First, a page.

Great question! Before I explain why Christian fellowship is important I want to talk about the term itself. Sometimes over time and with overuse, words get diluted and lose their original meaning. This is the case with “fellowship.”
Someone once joked that fellowship is two people in the same boat rowing in the same direction. While there is some truth to that, a more biblical definition is an inner unity among believers because of their union with Christ, expressing itself outwardly with one another to accomplish God’s will. In short, Christian fellowship is an inner unity expressed outwardly to do God’s will.
To help us better understand what fellowship is, and why it is important, I will use the analogy of an orchestra playing a symphony.
God has composed a symphony called His eternal plan (Ephesians 1:9-11). To play this great symphony He has formed an orchestra called the church. And to each one in the orchestra, God has given a part and an instrument to play called their spiritual gift (1 Corinthians 12). “God’s purpose in all this was to use the church to display his wisdom in its rich variety to all the unseen rulers and authorities in the heavenly places” (Ephesians 3:10). In other words, the purpose of the church is to hold God up to the world and display every aspect of His glorious being for all the world to see.
Just as no individual can play a symphony, no one believer can fulfil God’s eternal plan alone. God’s plan requires many working together to show His perfection to the world, and to truly glorify Him. We are individual members. It takes a unified orchestra to play the symphony. When we co-operate together to play the symphony, that is called fellowship. Fellowship is co-participation in accomplishing God’s purpose.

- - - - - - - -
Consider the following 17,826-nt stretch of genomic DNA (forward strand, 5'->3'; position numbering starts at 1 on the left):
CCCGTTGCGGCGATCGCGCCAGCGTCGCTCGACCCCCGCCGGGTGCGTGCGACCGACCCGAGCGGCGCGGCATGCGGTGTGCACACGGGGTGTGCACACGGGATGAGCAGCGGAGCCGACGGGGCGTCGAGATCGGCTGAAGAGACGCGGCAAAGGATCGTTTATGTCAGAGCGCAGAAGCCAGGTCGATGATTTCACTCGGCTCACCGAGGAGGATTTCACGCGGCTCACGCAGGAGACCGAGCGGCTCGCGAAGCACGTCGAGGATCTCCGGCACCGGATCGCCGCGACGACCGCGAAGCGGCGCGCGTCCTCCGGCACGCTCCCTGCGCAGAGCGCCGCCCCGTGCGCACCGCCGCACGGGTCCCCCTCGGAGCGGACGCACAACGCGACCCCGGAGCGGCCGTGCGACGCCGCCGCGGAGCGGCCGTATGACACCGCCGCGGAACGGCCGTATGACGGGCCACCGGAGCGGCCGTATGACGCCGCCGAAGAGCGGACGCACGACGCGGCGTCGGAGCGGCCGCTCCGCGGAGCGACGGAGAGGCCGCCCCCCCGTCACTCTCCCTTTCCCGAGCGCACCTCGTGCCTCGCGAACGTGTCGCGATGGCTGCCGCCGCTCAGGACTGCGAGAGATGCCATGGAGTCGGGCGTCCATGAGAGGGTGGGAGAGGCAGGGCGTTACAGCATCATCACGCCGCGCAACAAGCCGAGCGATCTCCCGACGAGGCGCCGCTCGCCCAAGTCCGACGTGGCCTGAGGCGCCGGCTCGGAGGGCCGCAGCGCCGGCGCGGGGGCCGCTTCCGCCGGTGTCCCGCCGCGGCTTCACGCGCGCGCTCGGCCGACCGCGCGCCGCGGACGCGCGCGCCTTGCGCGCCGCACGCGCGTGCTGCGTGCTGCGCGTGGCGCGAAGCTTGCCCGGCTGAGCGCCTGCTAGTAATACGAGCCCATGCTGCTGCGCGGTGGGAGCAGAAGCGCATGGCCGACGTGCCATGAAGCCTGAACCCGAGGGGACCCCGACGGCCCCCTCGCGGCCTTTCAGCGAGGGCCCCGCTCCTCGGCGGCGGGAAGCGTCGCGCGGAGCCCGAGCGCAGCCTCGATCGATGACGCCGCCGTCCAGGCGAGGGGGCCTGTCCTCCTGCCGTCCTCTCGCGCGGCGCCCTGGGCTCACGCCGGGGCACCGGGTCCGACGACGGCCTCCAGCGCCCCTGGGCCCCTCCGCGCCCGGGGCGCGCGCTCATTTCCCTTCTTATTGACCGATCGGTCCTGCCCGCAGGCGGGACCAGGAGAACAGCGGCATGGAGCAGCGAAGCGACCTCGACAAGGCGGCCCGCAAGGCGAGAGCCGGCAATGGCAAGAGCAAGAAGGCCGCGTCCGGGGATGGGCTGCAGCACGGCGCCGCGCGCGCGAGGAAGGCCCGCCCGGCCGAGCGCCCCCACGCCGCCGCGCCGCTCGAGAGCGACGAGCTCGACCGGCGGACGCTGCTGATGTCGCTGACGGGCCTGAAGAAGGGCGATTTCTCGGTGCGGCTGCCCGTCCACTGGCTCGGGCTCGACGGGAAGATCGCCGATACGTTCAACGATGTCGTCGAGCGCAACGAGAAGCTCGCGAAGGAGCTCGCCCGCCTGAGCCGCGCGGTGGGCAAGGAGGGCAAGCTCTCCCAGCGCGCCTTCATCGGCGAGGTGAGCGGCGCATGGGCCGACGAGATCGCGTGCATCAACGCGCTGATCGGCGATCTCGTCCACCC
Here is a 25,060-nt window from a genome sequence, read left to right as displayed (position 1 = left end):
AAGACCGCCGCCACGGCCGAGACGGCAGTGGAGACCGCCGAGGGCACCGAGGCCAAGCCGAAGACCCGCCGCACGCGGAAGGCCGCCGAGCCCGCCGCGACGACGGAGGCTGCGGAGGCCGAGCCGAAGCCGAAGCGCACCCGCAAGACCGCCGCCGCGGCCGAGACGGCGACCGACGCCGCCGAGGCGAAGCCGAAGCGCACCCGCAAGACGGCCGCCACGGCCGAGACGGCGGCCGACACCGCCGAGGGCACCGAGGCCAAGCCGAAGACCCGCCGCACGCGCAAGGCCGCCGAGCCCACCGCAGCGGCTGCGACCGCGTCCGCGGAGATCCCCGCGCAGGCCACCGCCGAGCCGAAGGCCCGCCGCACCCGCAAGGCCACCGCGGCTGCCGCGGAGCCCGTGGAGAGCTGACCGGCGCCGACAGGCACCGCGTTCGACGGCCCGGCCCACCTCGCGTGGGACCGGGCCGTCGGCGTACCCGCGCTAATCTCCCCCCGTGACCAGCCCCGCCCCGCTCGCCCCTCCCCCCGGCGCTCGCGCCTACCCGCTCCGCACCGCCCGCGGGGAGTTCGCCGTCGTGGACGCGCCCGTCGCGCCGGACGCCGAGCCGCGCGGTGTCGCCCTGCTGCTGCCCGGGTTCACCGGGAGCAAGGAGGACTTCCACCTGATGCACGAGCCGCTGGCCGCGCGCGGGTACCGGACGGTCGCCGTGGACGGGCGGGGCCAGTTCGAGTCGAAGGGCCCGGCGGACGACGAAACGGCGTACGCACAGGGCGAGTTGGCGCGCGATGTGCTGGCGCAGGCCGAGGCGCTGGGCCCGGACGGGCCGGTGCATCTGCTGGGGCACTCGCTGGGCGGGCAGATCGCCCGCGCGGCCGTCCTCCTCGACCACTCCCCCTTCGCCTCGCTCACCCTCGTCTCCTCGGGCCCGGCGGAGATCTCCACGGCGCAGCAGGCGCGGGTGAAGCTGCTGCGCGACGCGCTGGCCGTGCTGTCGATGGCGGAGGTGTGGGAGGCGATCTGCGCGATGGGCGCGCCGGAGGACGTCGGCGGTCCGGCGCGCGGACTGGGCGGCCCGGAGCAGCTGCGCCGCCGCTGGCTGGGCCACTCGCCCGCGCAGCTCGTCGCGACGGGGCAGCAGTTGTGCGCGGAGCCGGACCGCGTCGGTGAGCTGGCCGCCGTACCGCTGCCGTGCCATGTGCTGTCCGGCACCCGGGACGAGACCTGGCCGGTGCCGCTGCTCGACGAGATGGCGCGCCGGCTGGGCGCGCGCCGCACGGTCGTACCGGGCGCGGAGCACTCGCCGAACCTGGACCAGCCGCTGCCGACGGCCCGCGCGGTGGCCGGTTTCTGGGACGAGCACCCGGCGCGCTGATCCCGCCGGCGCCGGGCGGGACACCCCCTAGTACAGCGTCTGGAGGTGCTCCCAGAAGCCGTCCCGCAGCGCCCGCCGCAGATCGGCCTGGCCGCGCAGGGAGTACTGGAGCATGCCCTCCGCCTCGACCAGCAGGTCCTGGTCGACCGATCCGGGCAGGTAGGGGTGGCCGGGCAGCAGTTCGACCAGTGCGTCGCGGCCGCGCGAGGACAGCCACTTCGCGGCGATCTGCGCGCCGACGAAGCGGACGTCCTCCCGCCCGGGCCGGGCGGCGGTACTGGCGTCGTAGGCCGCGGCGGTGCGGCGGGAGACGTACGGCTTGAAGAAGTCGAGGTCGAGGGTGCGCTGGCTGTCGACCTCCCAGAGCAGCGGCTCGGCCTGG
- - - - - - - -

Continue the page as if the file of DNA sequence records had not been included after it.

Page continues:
There is an internal unity around who we are—members together of the orchestra, the church. We have a sense of camaraderie with other believers. There is also an external unity—a sense of shared experience as we play our parts and individual instruments, our spiritual gifts, and collectively play the symphony: God’s eternal plan.
Fellowship is important from the perspective of God’s purposes. Many believers think the church can make it without them. But just imagine listening to a symphony where half the orchestra members didn’t show up to play! Likewise, 1 Corinthians 12 makes it very clear that every single member of the body is necessary for proper functioning and for the fulfilling of God’s eternal plan and purposes. Because of the importance of fellowship, no one has the right to remove themselves and not play their instrument in the orchestra.
Fellowship is also important from the perspective of the individual believer, because just as showing up to practice and perform in an orchestra helps maintain and hone our skill as a musician, working with other believers to fulfil God’s plan will strengthen our faith in God and His Word. “Well, my brothers and sisters, let’s summarize. When you meet together, one will sing, another will teach, another will tell some special revelation God has given, one will speak in tongues, and another will interpret what is said. But everything that is done must strengthen all of you” (1 Corinthians 14:26).
Working together to fulfil God’s plan also provides a place for encouragement and opportunities to use our gifts. “Let us think of ways to motivate one another to acts of love and good works. And let us not neglect our meeting together, as some people do, but encourage one another, especially now that the day of his return is drawing near” (Hebrews 10:24-25). When we quit playing in the orchestra we lose an opportunity to use our gift, and we will soon find our passion and ability to play diminished. The same is true of using our gifts in our local church.
Finally, fellowship is important because it gives us the opportunity to obey the Lord in demonstrating our love to our fellow believers “Let everything you say be good and helpful, so that your words will be an encouragement to those who hear them,” (Ephesians 4:29).
Since fellowship is so important what should we do? I suggest two things.
We can practice fellowship by seeing and getting in touch with the big picture and goal of showing God’s glory to the world. We do this in all the many ways He has instructed us in the Bible.
Then, we can take an active part where we can best help by recognizing our spiritual gifts and natural abilities to make the church fruitful by looking for opportunities to serve and play our part in the symphony God wrote.